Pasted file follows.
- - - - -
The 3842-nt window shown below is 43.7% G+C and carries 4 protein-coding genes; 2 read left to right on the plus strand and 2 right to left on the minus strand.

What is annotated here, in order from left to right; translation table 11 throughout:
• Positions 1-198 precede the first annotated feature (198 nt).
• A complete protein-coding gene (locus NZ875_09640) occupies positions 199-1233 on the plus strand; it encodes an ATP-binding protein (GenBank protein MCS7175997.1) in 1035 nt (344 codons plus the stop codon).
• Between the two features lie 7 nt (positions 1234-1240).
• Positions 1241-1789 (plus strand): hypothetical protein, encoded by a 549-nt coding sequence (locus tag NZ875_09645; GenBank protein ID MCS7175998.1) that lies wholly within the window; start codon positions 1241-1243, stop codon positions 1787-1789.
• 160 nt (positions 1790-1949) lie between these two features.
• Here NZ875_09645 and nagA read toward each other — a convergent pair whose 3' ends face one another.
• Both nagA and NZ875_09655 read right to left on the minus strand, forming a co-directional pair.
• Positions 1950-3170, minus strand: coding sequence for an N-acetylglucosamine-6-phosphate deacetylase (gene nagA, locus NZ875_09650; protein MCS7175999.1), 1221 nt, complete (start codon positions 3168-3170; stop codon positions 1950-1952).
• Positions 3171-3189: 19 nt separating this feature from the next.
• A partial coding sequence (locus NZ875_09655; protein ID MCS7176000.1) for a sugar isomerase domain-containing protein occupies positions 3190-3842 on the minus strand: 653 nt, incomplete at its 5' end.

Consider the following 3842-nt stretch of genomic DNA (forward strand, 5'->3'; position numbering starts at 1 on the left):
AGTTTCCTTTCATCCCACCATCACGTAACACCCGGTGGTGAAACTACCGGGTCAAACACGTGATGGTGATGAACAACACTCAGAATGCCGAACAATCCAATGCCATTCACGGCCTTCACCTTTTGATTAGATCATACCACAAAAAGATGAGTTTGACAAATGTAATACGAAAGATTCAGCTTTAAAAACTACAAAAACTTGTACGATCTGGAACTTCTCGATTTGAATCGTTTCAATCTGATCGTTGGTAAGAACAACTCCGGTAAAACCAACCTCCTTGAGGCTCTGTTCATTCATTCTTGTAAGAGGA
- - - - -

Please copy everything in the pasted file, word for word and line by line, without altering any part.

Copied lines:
The 3842-nt window shown below is 43.7% G+C and carries 4 protein-coding genes; 2 read left to right on the plus strand and 2 right to left on the minus strand.

What is annotated here, in order from left to right; translation table 11 throughout:
• Positions 1-198 precede the first annotated feature (198 nt).
• A complete protein-coding gene (locus NZ875_09640) occupies positions 199-1233 on the plus strand; it encodes an ATP-binding protein (GenBank protein MCS7175997.1) in 1035 nt (344 codons plus the stop codon).
• Between the two features lie 7 nt (positions 1234-1240).
• Positions 1241-1789 (plus strand): hypothetical protein, encoded by a 549-nt coding sequence (locus tag NZ875_09645; GenBank protein ID MCS7175998.1) that lies wholly within the window; start codon positions 1241-1243, stop codon positions 1787-1789.
• 160 nt (positions 1790-1949) lie between these two features.
• Here NZ875_09645 and nagA read toward each other — a convergent pair whose 3' ends face one another.
• Both nagA and NZ875_09655 read right to left on the minus strand, forming a co-directional pair.
• Positions 1950-3170, minus strand: coding sequence for an N-acetylglucosamine-6-phosphate deacetylase (gene nagA, locus NZ875_09650; protein MCS7175999.1), 1221 nt, complete (start codon positions 3168-3170; stop codon positions 1950-1952).
• Positions 3171-3189: 19 nt separating this feature from the next.
• A partial coding sequence (locus NZ875_09655; protein ID MCS7176000.1) for a sugar isomerase domain-containing protein occupies positions 3190-3842 on the minus strand: 653 nt, incomplete at its 5' end.

Consider the following 3842-nt stretch of genomic DNA (forward strand, 5'->3'; position numbering starts at 1 on the left):
AGTTTCCTTTCATCCCACCATCACGTAACACCCGGTGGTGAAACTACCGGGTCAAACACGTGATGGTGATGAACAACACTCAGAATGCCGAACAATCCAATGCCATTCACGGCCTTCACCTTTTGATTAGATCATACCACAAAAAGATGAGTTTGACAAATGTAATACGAAAGATTCAGCTTTAAAAACTACAAAAACTTGTACGATCTGGAACTTCTCGATTTGAATCGTTTCAATCTGATCGTTGGTAAGAACAACTCCGGTAAAACCAACCTCCTTGAGGCTCTGTTCATTCATTCTTGTAAGAGGA